Adam Smith 957-09-4405 17.

40 Response Paper II: “Rollback: A Historical Perspective” Here I will present arguments in favor of the meaningful option of rollback during the early Cold War era, from the perspective of that time period. More specifically, I will show that rollback is the only plausible option for US action to ensure America’s short and long-term national security. In supporting rollback, there are a handful of key arguments that illustrate the immediate need for decisive military action. They are outlined below. First I must observe that the USSR is a very aggressive state and that appeasement will undoubtedly fail. It is trivial to show that the current USSR leadership is aggressive. The ideology which extols their leadership above that of any other nation and encourages conquest, coupled with historical examples to support this, is the most important thing to consider. Stalin’s organization of the USSR and annexation of Ukraine, Byelorussia, and others provided an initial thrust of aggressive character; one that has only grown since then. One need not look far to illustrate this point; consider World War I in which the Russians had the largest standing army (over five million soldiers [1]), or the recent World War II in which the USSR has occupied much of Western Europe. Secondly, I show that the USSR’s plans for conquest of Eastern Europe can be predicted by the aggressive character illustrated above. Any hostile nation will take action to expand its powers. This is a maxim of human behavior, and thus organizational (i.e. national) behavior, that I will assume. Furthermore, a greedy approach to the nature of this conquest can be assumed. That is, any given entity will overthrow and assimilate the easiest and most lucrative target first, empowering it to capture even larger powers.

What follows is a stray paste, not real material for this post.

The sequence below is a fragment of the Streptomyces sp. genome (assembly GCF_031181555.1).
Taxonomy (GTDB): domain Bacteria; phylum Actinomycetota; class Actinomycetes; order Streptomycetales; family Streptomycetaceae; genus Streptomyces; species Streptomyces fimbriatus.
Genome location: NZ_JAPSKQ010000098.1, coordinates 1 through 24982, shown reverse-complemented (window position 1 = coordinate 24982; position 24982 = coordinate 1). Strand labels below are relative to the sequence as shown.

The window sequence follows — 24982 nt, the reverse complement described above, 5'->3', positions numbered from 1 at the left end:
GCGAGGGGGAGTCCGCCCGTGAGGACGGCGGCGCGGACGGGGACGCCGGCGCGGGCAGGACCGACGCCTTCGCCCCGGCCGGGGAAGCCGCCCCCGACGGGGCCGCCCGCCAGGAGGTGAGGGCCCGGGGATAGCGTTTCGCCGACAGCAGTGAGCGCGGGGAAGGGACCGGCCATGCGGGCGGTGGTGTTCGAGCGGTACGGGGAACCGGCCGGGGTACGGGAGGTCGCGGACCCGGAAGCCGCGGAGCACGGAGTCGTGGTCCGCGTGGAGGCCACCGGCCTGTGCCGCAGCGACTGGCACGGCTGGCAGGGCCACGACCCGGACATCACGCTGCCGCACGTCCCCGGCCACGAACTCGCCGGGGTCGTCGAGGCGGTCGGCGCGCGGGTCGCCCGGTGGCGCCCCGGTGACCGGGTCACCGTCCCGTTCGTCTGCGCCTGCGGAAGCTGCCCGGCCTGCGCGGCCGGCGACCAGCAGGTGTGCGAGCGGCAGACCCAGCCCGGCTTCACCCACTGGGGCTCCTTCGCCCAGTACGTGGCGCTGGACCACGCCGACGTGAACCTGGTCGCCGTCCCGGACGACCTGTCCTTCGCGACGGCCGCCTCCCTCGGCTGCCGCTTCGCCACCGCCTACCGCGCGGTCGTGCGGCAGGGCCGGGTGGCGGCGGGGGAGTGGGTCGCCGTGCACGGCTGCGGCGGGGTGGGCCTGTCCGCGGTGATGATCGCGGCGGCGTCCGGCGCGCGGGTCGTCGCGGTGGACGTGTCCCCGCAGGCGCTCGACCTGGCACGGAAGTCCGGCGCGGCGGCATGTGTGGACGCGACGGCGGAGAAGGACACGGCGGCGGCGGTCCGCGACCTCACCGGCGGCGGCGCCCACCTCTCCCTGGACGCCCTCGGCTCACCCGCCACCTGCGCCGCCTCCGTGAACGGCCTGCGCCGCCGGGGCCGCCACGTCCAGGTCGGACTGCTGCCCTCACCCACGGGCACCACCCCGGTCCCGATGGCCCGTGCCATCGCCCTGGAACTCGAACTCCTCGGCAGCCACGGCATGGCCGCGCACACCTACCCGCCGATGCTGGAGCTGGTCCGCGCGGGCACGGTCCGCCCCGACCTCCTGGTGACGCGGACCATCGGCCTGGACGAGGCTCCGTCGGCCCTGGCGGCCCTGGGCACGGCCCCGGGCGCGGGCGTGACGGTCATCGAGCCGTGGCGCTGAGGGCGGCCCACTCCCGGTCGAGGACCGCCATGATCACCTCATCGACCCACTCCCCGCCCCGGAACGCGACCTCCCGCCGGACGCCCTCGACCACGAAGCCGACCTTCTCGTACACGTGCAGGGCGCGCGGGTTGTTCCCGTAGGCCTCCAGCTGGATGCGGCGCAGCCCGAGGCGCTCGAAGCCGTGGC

Now I observe that the USSR now holds neighboring territory to Eastern Europe and does so with military forces that can be exerted for the purposes of expansion. Furthermore, Eastern Europe holds large industrial might that makes it attractive to any potential hegemony. These two factors (ease and reward) make Eastern Europe the obvious target. There is an assumption in the paragraph above that I should validate, and that is that capturing a state will make the capturer more powerful. Although I do not claim that this increase in power is not completely elastic (i.e. the aggressor gains 100% of the victim country’s resources), I argue that there is some increase in power, since the assailant gains factories, natural resources, and more strategically positioning from which it can launch further attacks. Since the USSR is indeed hostile, since it has Eastern Europe in its crosshair, and since it has everything to gain from conquest, we must act to prevent this from happening. How shall we act? Once we assume that ideology and/or leadership change is impossible to realize, the only possible strategy is to remove the means with which this assailant can attack. That is, at least the removal of USSR forces from Eastern Europe by force. If the United States folds on this illustrated need, it will implicitly appease USSR conquest of Western Europe and encourage the over-throw of Eastern Europe thus far described. After this I predict a slippery slope effect in which the USSR becomes more powerful with each square kilometer taken, and in which the US becomes progressively less capable to defend itself from an all-out invasion. The United States must strike now, while the iron is hot and the window of opportunity is still open.

Bibliography [1] “WWI – Russia,” Glossary of Events,